Inviting participation is a matter of giving them choices, often only two choices. So in our make-a-monster assignment I walk these students through each step by asking questions."Do you want your monster to be on a yellow or blue piece of paper?"
"Do you want your monster to be tall or short?" (vertical or horizontal paper orientation)
"Do you want the body to be soft or rough?" (felt or upholstery fabric or burlap)
"Do you want the body to be purple or green?"
"Do you want the body to be a circle or a square?"
Questions continue about head, hair, arms, legs, feet, eyes, mouth, etc. until the entire figure is completed.
When I have a student with echoalia (who always repeats the second choice back to me), I ask the question a couple times changing the order. For a nonverbal child with no sight, I move their hand from one option to the other, and then have them touch their choice. One of my students carries a communication device with preprogramed buttons, so I ask only yes or no questions. "We have ribbons and tape. Do you want to use ribbons for legs?" If she pushes the "no" audio button, then I ask, "Do you want to use tape for legs?"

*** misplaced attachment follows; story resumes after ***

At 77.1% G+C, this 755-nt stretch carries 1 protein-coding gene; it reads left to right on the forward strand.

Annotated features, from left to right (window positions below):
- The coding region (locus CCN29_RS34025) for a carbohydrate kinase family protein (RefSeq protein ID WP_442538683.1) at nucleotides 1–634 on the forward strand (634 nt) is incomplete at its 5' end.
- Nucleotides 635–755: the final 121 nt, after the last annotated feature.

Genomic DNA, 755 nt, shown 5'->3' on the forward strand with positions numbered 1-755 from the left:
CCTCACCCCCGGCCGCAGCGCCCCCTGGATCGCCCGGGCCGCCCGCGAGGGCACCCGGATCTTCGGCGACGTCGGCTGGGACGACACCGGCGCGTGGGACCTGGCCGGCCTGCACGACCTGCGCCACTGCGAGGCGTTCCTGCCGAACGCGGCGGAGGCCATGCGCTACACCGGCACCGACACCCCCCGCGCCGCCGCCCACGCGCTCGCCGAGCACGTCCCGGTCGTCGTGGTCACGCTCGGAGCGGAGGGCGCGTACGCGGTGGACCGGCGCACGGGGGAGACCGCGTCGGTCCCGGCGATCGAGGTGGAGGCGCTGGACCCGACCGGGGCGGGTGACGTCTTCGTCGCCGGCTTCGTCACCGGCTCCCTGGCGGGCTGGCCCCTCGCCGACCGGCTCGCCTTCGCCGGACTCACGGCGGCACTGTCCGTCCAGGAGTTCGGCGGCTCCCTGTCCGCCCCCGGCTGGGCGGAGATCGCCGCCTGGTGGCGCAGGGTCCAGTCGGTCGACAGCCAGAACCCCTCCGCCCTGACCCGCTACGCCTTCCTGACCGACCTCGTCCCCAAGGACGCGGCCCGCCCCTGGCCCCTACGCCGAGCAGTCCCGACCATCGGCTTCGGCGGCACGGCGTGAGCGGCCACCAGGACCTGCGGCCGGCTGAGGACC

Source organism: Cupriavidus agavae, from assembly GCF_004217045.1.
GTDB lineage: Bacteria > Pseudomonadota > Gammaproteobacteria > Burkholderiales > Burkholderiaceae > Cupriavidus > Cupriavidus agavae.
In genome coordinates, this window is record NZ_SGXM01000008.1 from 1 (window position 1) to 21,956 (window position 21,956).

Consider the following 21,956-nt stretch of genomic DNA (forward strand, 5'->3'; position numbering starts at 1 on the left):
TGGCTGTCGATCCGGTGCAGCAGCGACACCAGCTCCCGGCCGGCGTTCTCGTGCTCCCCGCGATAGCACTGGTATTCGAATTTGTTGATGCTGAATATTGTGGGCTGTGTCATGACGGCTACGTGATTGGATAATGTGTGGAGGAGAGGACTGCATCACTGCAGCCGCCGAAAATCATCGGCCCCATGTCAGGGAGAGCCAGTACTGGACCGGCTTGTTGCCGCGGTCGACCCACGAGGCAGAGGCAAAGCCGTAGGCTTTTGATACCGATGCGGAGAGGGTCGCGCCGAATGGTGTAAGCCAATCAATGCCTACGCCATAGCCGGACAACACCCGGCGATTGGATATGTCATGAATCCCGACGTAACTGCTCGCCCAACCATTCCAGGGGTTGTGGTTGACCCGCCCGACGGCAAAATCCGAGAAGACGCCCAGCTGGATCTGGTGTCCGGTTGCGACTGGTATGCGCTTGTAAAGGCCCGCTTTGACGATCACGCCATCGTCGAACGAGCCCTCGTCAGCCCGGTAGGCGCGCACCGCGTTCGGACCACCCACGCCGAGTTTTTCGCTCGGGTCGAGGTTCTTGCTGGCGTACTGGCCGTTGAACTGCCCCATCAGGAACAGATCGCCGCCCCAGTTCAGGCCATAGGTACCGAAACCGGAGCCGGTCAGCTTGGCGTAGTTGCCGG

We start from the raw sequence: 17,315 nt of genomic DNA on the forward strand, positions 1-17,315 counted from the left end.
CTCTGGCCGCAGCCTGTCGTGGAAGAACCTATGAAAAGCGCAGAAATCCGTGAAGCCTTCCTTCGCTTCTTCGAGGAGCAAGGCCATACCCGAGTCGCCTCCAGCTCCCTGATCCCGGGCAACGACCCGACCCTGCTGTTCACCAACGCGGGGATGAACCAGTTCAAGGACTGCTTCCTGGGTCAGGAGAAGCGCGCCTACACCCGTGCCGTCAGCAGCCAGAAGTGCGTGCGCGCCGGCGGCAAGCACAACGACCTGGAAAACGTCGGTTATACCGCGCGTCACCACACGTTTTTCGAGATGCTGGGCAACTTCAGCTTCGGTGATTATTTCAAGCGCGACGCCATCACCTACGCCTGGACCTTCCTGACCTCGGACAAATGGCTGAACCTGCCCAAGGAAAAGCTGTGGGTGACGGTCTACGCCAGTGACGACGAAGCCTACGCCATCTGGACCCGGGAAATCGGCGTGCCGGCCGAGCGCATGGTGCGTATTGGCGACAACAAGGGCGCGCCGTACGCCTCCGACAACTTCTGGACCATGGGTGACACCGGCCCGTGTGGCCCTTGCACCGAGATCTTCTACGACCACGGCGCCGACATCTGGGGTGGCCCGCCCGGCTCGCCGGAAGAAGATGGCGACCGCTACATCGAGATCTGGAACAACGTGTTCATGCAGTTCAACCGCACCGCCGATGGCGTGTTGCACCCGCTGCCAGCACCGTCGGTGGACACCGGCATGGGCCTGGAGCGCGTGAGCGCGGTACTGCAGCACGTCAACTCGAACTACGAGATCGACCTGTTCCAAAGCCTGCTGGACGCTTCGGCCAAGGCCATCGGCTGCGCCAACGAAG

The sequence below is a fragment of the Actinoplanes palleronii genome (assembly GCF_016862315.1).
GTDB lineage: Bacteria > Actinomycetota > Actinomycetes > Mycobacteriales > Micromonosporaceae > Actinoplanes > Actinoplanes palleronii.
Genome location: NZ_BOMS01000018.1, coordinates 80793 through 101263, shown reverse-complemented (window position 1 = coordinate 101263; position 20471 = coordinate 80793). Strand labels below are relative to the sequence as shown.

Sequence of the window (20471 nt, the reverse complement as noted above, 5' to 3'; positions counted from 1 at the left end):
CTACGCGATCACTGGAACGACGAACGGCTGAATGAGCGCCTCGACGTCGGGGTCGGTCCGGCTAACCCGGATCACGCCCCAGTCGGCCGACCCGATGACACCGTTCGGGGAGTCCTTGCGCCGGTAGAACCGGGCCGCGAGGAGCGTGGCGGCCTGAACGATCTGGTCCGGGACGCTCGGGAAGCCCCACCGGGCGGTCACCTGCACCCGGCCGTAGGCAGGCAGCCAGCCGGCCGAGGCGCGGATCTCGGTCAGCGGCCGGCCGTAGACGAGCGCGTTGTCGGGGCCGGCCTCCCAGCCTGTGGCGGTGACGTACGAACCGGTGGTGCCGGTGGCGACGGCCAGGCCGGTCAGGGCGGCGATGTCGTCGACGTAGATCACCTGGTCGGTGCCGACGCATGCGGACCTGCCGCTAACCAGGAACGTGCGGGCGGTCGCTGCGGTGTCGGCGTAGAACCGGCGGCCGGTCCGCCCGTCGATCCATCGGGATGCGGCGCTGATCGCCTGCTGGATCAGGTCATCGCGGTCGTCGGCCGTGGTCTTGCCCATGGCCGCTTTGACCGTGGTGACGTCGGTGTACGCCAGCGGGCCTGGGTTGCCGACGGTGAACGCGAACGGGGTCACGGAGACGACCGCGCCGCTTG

Every student is expected to help me squeeze the glue, position and pat down every collage piece. The most important thing to me is that each student takes ownership in the finished piece and does as much work as they can possibly do on their own. Progress is very slow, but when I see one of these students use a pair of scissors, or learn the word, "collage" I feel like I'm Anne Sullivan, living a scene from "The Miracle Worker"!